To avoid too much filing and sanding, cut as close as you can on the band saw. I cut in close to the line around the curves first, then come back and use the cutting edge of the blade to nibble away the waste up to the line.
The mortises for the aprons are 7/8″ deep and 4-1/2″ long. They are centered on the legs and start 3/4″ down from the top of the legs. The two apron mortises will intersect one another in the leg, so be careful while cutting the second mortise to avoid damaging the rather thin interior corner left by the two mortises. The stretcher mortises are 3/4″ long and start 5 1/8″ up from the bottom of the legs.
While you’re at the mortiser, lay out and cut the 7/8″-deep mortises in the breadboard ends. The middle mortise is 4-3/4″ long and centered on each breadboard. The two outer mortises are 2-1/4″ long and start 1-3/8″ in from each end. All the breadboard mortises are centered in the thickness of the breadboards.
Remove the top from the clamps and trim it to finished size. I used the table saw to cut the tenons on all the pieces, but you may choose to use a router. In fact, I was a little lazy on the saw and opted to leave the 1/8″ blade in rather than switch to a dado to run the tenons. There’s also a little logic behind my laziness. By making repeat cuts on the cheek of the tenon my blade leaves slight ridges on the surface. If test fitting my tenon achieves a fit that is too snug, I’m able to come back with a rabbeting plane and trim the tenon to fit. Miter the ends of the tenons to fit the legs.
Cloudlifts & Quirks
The quirk detail is created on the legs using the table saw. Essentially, you’re creating a 1/16" x 1/16" rabbet on each corner of the leg.With the tenons cut it’s time to add some of the details. Each of the aprons and the two stretchers have what have been coined “cloudlift” designs. This shaped offset is formed on the lower edge of each apron and on both the top and bottom of the two stretchers. The offset is a simple 1/4". The location of the offsets can be determined from the scaled patterns for the aprons and stretchers. The transition itself isn’t a simple radius, though you could do it that way if you prefer. Rather, the transition can be drawn using 1/4" radii, but should then be softened to make the transition more subtle. I made a few test pieces before I was satisfied with the curve, then used that test piece to mark the cloudlift transitions on the actual pieces. With your pieces marked, head to the band saw and make your cloudlift cuts. Use a file and sandpaper to clean up the shapes on all the pieces.The bearing guide shown on this trim router allows the bit to follow the curves of the cloudlifts. You could also install a bearing-guided bit in a router table to make the quirk detail.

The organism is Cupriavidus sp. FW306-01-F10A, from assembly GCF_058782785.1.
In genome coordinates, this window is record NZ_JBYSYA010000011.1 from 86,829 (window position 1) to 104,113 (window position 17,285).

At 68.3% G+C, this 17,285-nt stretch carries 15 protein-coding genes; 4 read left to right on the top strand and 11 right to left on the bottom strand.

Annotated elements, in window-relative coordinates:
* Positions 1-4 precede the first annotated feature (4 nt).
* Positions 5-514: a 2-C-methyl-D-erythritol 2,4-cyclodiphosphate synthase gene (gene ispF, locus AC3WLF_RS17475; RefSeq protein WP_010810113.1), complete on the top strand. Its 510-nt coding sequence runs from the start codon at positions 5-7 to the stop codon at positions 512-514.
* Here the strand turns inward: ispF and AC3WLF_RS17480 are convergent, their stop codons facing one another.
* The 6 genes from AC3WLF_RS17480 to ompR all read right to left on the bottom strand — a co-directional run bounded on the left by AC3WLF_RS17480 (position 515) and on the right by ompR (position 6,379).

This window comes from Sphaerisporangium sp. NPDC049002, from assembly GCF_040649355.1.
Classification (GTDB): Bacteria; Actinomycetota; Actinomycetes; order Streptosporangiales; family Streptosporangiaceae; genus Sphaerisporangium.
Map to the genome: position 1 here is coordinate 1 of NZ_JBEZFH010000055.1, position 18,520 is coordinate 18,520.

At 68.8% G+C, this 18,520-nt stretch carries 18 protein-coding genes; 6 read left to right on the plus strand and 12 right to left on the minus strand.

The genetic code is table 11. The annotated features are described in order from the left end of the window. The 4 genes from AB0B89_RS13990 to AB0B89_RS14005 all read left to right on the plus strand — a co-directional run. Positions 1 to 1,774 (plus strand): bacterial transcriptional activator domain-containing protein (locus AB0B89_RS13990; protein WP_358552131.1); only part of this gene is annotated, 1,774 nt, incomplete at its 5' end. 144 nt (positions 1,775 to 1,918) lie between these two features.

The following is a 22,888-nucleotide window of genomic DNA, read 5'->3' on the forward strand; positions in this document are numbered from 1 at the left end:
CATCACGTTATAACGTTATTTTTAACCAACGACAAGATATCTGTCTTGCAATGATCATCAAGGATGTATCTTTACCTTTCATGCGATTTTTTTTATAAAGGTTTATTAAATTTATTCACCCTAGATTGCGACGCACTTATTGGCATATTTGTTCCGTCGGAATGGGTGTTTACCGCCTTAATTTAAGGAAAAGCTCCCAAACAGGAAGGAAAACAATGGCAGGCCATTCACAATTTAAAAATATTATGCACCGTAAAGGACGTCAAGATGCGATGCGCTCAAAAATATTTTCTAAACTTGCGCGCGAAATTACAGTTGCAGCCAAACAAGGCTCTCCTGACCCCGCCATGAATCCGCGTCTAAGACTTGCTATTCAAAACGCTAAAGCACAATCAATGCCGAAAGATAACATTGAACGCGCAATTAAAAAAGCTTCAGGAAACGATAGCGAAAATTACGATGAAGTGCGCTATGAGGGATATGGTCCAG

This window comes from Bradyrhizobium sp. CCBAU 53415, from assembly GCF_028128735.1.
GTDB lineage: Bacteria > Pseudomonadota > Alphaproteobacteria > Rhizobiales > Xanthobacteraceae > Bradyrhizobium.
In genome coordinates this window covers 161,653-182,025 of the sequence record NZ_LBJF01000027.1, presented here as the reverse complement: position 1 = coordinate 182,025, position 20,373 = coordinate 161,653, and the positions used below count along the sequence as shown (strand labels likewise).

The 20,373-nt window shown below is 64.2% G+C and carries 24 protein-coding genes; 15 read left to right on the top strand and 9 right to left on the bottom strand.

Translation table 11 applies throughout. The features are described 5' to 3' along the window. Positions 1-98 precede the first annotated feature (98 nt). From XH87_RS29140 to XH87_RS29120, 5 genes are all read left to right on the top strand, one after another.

To add a little trick for the eye I cut a 1/16″ rabbet (or quirk) on the long edges of the legs on the table saw (see picture at right), and also on the four long edges of the small shelf. To add the same detail to the lower edge of the aprons and all the edges of the stretchers, I set up a trim router with a bearing guide and a straight bit. The guide allows the bit to follow the cloudlifts without difficulty.
Patterns & Ebony
Before assembly, use your scrollsaw or fretsaw to cut out the patterns on the aprons. Enlarge the scaled patterns to full size (or download the full-size patterns from Magazine Extras our web site), then attach them to the aprons using adhesive spray. Cut the patterns and then use sandpaper and small files to clean them up.
One last step is to make the square holes for the ebony accent pegs. I again used my 3/8″ mortising chisel to make these 3/8″-deep holes. The locations of the dual pegs on the legs are 1/4″ in from either side and the pegs are 5/8″ apart from one another. The pegs at the tops of the legs start 3/4″ down from the top of the leg. The lower pattern starts 3 1/8″ down from the top. The pegs on the stretchers and breadboards are evenly spaced as shown.
Use glue only on the center mortise and tenon of the breadboards. The outer tenons are allowed to move freely to compensate for wood movement.Finish sand all the pieces of the table base and assemble the frame. Start with the sides that have the stretchers. Then glue the last two aprons between the two frames. Before gluing up the top, use a 1/8"-radius router bit to soften the long edges of the top and all the edges of the breadboard pieces. Finally, glue on the breadboards. Screw the shelf in place through two holes in the stretchers that will receive the ebony pegs.The pegs are next (see photo below). I used ebony, but you could also use walnut.I attached the top by using my biscuit jointer to cut slots on the inside of the aprons to match the Z-shaped metal mirror fasteners screwed to the top.The last step is the finish. A coat of boiled linseed oil will leave a lighter finish, allowing the mahogany to darken with age, or you can speed the process by using a stain. A top coat of lacquer and you’ve a table with unique details that make it stand out. PWClick here to download the PDF for this article.David Thiel is aquisitions editor for Popular Woodworking BooksTo make the pegs, carefully rip the accent wood to slightly larger than the mortise size. Round the ends of the “stick” using sandpaper, then carefully trim off the 1/4"-tall pegs on the band saw. Sand the peg sides at a slight angle (smaller at the bottom) and glue in place just proud of the leg surface.